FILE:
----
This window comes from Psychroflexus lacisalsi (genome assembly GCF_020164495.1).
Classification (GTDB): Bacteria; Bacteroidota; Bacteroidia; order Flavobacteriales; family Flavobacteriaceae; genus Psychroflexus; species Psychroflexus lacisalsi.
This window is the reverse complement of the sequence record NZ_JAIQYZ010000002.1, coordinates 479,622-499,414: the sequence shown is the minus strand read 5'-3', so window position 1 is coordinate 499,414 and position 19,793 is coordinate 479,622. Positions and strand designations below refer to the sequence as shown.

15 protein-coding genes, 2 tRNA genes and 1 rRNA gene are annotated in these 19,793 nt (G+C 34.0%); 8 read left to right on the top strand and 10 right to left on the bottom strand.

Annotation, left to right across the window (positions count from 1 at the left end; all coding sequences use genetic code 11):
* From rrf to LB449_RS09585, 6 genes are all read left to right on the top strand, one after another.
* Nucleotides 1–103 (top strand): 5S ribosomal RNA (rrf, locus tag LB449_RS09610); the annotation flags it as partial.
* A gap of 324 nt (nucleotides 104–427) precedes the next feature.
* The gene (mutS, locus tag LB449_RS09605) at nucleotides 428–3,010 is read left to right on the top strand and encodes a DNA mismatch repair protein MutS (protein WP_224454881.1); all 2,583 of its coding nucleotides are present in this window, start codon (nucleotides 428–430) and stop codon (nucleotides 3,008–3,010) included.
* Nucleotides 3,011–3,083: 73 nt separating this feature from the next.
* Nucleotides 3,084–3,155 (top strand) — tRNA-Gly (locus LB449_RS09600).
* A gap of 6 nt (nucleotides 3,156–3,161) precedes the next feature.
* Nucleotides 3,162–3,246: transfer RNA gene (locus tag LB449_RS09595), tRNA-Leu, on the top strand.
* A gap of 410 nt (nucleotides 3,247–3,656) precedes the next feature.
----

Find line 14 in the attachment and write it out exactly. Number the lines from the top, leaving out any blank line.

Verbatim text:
* A gap of 410 nt (nucleotides 3,247–3,656) precedes the next feature.